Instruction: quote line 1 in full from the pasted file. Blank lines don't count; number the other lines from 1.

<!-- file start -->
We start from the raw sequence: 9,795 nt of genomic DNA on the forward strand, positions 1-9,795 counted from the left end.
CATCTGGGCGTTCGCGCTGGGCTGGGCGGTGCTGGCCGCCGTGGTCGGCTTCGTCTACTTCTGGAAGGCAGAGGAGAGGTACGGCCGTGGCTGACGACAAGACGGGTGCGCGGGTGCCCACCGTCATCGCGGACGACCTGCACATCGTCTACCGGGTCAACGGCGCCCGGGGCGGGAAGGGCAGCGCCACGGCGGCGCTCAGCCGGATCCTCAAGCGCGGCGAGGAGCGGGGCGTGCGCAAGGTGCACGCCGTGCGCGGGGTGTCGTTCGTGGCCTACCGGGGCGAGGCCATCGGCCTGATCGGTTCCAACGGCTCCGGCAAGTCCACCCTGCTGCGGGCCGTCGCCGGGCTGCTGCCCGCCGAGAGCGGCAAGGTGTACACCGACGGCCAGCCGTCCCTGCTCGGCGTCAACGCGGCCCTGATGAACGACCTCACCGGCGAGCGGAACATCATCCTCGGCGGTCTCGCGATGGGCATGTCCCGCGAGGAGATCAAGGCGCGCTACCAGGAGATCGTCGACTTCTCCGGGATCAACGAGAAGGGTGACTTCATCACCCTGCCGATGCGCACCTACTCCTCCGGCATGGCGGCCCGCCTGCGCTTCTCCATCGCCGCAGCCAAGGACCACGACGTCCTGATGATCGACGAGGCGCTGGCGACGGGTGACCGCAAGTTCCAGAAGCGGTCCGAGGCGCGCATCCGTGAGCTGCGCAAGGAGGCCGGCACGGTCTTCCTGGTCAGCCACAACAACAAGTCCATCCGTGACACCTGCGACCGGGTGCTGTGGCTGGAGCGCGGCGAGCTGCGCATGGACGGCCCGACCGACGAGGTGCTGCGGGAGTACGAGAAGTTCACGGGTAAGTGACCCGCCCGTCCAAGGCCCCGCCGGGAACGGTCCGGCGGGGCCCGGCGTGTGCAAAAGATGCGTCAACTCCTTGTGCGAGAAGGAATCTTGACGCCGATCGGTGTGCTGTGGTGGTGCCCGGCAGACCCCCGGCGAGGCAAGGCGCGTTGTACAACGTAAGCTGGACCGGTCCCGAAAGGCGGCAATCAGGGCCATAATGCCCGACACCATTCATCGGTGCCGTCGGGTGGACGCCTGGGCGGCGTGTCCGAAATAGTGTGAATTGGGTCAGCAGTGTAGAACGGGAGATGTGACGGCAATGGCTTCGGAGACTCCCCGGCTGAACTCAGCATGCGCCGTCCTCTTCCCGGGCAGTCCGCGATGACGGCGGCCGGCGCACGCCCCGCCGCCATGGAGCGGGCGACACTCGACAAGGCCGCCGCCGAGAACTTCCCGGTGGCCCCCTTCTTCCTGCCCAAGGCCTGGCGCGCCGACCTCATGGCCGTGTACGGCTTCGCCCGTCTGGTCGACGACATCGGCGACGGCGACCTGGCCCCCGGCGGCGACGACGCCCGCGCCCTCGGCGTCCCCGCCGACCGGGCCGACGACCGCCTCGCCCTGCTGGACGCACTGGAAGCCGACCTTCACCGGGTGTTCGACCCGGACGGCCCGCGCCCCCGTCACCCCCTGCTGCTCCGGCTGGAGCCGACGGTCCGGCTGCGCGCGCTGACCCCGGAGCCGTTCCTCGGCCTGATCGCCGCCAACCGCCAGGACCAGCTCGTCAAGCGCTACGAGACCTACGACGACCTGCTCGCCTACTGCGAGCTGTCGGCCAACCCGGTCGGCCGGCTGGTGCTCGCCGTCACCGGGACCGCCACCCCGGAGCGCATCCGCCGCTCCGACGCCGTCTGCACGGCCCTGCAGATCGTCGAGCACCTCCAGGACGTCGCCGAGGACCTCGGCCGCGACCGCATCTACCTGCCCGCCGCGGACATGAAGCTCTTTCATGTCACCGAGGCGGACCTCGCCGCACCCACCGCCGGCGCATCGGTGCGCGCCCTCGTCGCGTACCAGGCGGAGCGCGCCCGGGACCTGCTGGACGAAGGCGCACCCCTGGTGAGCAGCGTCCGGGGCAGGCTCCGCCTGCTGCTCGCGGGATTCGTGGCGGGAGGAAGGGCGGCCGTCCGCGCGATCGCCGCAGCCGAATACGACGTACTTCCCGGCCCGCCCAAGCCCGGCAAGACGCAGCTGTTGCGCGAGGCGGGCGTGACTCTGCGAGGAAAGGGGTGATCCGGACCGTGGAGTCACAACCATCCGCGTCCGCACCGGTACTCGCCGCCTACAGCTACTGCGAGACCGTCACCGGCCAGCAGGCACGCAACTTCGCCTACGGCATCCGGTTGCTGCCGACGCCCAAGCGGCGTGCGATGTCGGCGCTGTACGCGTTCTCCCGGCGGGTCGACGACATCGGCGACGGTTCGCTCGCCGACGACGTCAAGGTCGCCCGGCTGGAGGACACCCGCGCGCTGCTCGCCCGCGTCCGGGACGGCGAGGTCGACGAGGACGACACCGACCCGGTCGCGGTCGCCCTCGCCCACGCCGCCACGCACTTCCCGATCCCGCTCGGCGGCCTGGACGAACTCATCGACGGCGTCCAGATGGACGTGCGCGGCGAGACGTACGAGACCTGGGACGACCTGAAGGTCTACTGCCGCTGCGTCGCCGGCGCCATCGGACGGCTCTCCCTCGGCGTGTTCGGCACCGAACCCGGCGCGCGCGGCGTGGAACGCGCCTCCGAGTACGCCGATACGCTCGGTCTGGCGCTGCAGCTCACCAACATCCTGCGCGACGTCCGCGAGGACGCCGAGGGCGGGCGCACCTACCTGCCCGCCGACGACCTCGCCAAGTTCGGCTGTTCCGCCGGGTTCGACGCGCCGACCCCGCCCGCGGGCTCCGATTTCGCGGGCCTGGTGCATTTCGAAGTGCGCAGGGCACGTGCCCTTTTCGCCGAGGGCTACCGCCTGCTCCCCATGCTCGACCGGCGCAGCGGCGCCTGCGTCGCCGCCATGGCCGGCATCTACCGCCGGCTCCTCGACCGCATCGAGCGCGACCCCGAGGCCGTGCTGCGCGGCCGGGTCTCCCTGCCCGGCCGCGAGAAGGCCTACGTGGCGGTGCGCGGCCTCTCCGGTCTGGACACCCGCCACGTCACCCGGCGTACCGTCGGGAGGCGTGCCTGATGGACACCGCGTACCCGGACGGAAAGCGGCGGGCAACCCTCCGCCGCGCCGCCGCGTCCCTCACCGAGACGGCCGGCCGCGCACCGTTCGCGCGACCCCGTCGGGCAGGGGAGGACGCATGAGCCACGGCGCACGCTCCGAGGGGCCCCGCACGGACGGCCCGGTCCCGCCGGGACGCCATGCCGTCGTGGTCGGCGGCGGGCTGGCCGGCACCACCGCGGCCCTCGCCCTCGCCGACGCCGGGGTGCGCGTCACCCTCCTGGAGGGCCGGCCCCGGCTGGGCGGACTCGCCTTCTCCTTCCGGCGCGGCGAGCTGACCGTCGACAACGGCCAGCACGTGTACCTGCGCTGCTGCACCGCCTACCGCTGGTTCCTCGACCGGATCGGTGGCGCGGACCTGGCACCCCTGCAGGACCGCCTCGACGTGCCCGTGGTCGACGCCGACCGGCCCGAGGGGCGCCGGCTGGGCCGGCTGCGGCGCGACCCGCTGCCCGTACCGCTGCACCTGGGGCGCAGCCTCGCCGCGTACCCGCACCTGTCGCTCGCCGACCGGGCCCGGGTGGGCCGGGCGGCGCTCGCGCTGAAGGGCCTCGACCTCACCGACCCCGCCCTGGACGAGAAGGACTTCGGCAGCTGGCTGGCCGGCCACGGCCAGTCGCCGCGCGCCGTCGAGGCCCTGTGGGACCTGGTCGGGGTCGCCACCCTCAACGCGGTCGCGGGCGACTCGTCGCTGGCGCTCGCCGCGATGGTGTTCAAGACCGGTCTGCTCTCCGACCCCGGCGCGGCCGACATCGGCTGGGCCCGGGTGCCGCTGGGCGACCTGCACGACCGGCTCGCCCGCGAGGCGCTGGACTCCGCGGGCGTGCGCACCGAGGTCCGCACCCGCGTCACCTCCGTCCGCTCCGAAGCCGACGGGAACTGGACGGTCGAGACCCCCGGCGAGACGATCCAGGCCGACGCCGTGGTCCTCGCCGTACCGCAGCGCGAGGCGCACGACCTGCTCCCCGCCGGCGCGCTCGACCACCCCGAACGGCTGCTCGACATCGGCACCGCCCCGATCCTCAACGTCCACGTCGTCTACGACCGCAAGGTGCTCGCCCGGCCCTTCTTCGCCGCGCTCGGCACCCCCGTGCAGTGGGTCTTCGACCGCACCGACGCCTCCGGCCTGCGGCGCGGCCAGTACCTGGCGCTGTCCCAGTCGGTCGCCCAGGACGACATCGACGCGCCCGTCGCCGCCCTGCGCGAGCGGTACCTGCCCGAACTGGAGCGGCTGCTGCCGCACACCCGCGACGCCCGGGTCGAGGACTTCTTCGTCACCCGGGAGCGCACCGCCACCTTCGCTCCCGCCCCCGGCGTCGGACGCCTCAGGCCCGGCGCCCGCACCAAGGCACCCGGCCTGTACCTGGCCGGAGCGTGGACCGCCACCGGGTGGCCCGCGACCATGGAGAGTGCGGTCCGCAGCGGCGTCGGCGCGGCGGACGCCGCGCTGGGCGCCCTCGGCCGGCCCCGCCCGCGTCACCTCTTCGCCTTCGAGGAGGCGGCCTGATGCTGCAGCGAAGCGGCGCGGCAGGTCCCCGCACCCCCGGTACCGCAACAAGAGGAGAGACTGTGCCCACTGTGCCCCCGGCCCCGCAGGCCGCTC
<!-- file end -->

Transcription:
We start from the raw sequence: 9,795 nt of genomic DNA on the forward strand, positions 1-9,795 counted from the left end.